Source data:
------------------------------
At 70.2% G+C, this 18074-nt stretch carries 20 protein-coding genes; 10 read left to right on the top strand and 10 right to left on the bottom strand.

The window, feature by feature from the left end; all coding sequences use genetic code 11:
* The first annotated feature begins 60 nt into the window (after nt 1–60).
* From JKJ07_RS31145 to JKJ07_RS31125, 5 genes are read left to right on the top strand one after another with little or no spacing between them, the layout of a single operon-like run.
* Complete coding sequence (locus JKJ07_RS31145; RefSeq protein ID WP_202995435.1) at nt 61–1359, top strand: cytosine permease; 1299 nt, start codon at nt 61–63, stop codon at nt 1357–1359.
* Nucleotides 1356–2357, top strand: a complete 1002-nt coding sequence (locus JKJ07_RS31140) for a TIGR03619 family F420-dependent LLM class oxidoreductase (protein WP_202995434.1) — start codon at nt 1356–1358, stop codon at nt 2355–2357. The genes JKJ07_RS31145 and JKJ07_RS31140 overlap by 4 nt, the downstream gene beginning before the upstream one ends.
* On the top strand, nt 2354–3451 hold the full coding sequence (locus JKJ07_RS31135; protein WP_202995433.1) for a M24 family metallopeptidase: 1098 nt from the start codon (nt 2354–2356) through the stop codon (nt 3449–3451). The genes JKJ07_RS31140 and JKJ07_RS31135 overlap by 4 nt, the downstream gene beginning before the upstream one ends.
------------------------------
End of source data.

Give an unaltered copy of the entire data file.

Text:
At 70.2% G+C, this 18074-nt stretch carries 20 protein-coding genes; 10 read left to right on the top strand and 10 right to left on the bottom strand.

The window, feature by feature from the left end; all coding sequences use genetic code 11:
* The first annotated feature begins 60 nt into the window (after nt 1–60).
* From JKJ07_RS31145 to JKJ07_RS31125, 5 genes are read left to right on the top strand one after another with little or no spacing between them, the layout of a single operon-like run.
* Complete coding sequence (locus JKJ07_RS31145; RefSeq protein ID WP_202995435.1) at nt 61–1359, top strand: cytosine permease; 1299 nt, start codon at nt 61–63, stop codon at nt 1357–1359.
* Nucleotides 1356–2357, top strand: a complete 1002-nt coding sequence (locus JKJ07_RS31140) for a TIGR03619 family F420-dependent LLM class oxidoreductase (protein WP_202995434.1) — start codon at nt 1356–1358, stop codon at nt 2355–2357. The genes JKJ07_RS31145 and JKJ07_RS31140 overlap by 4 nt, the downstream gene beginning before the upstream one ends.
* On the top strand, nt 2354–3451 hold the full coding sequence (locus JKJ07_RS31135; protein WP_202995433.1) for a M24 family metallopeptidase: 1098 nt from the start codon (nt 2354–2356) through the stop codon (nt 3449–3451). The genes JKJ07_RS31140 and JKJ07_RS31135 overlap by 4 nt, the downstream gene beginning before the upstream one ends.